Pragmatically, the dose rates are often given in μSv/h. That is, micro-Sievert per hour. It also so happens that dose rates are often recorded once every hour. That means the above task is accomplished by adding all the numbers. Yeah. Not that special. But sometimes they are not taken every hour, and appropriate adjustments must be made. The real world is, of course, complicated and messy. It is even more messy after a record-setting earthquake just hit your town, and that is the environment that these measurements were taken in. The following are 3 different sets of data are for the Fukushima Prefecture alone. They might look nice and well-behaved, but they are from very different kinds of information sources and do not follow the same methods at all.

Note: Doses are calculated from start of monitoring until April 8th or 9th.

These three data sets provide a wide range of monitor locations, but there are difficulties. To begin with, they are spaced out in an extremely non-uniform pattern. Some are redundant while other large areas lack readings altogether. I can help illustrate this to a limited extent by offering some maps from other crowd-sourcing radiation monitoring efforts, here I'll use RDTN and Pachube.

The Fukushima Prefecture border is slightly hard to make out, but just know that it goes very far into the mountains and the nuclear plants are about midway along the coast. These two projects are using most of the same sources of information that Phillip used (who I got information from). I just hope this gives a good general picture.

Although there are dozens of reported locations, I cut it down to just 15 that represent some definable population center, and when multiple readings were available I took the highest (actually doesn't matter as much as you would think). Of course, these did not add up to the entire population of Fukushima Prefecture, in fact, only about 1.4 million of the people in the prefecture of 2.0 million are represented by a radiation reading in the data set. So when I multiply the expected dose to an individual by the population, I also multiply by 2.0/1.4, doing so introduces the assumption that the average dose of the unrepresented population is the same as the represented population. This overestimates in the areas not important enough to take readings in, and underestimates in areas in the exclusion zone (although the population numbers are blown there anyway). Here is what I got.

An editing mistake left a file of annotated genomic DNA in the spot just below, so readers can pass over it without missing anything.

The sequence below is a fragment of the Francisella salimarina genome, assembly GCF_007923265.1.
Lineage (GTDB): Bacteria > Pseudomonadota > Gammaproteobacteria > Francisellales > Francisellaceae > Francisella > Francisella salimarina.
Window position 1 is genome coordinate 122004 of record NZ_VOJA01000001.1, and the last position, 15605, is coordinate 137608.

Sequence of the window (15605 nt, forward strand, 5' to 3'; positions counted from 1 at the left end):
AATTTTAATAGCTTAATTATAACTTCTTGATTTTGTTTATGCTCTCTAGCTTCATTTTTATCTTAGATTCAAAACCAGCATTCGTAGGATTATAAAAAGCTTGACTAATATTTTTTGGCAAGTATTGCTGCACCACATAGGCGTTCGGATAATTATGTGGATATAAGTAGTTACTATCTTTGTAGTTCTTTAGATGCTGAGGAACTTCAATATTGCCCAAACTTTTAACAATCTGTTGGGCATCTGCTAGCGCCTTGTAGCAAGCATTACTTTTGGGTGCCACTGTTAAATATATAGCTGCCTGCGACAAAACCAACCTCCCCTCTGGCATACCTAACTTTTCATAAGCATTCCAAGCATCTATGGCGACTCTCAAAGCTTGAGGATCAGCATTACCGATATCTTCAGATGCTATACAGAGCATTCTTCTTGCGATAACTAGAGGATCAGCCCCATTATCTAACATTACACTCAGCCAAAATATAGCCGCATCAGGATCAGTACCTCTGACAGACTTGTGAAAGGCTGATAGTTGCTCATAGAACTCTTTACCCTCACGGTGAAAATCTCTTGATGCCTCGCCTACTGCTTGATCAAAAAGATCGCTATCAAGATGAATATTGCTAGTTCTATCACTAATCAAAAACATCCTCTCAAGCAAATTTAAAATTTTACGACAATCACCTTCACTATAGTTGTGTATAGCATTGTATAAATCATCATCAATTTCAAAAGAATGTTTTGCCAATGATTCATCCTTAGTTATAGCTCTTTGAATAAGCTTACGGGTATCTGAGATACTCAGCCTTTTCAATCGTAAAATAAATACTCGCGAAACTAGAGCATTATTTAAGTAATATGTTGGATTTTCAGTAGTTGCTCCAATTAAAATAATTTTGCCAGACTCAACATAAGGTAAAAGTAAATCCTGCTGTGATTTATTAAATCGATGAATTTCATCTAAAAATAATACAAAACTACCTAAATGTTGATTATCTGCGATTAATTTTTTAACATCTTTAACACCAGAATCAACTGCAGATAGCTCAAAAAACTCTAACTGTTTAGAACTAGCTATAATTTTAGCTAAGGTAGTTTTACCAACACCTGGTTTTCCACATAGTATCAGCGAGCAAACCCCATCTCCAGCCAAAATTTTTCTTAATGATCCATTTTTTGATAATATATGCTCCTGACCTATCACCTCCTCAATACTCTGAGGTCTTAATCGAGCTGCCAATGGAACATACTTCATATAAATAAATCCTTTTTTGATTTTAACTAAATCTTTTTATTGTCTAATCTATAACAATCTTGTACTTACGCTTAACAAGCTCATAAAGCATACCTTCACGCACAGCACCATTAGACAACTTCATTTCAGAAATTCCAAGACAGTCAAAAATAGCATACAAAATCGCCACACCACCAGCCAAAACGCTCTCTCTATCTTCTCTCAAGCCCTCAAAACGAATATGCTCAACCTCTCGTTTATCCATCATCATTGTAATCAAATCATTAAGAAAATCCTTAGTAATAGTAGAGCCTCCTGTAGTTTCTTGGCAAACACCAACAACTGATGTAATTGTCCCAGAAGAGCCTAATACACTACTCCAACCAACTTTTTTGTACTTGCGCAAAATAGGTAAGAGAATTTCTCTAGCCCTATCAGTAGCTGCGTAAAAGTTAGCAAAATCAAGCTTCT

Interpretation: Both high-population and low-population cities and towns had high doses, but long term health risk is mainly accounted for in large cities because of the large population exposed.

I could not give enough provisos for the interpretation of this chart with 10 more pages. I offer it only because I have not seen anyone else offer this information. I expect a highly modified pictures when official sources address the issue, but this is a good first shot.

Fukushima city, where the largest expected collective cancer risk lies, expects about 34 additional cancer deaths from the radiation from this accident. I just want to point out that the city has a population of 290,000 people, which brings me to my first point: We will probably never detect an increased rate of cancer incidence from the Fukushima disaster. Ever. Even if the type of cancer is narrowed down, the statistical noise will probably swamp those 34 deaths. It is still tragic, but in terms of assessing the damages, Fukushima city is the best bet for detecting long cancers caused in the general public, and it is simply not going to happen.

Finally, the larger region: People in Ibaraki Prefecture received notably a high dose and Tokyo received several times background for a while, what are the wider consequences? I applied a similar methodology for neighboring prefectures of Ibaraki and Tochigi, again from Phillip (thank you again). In order to obtain a "high" value, I took the location with the highest dose and assumed the entire population was exposed to that.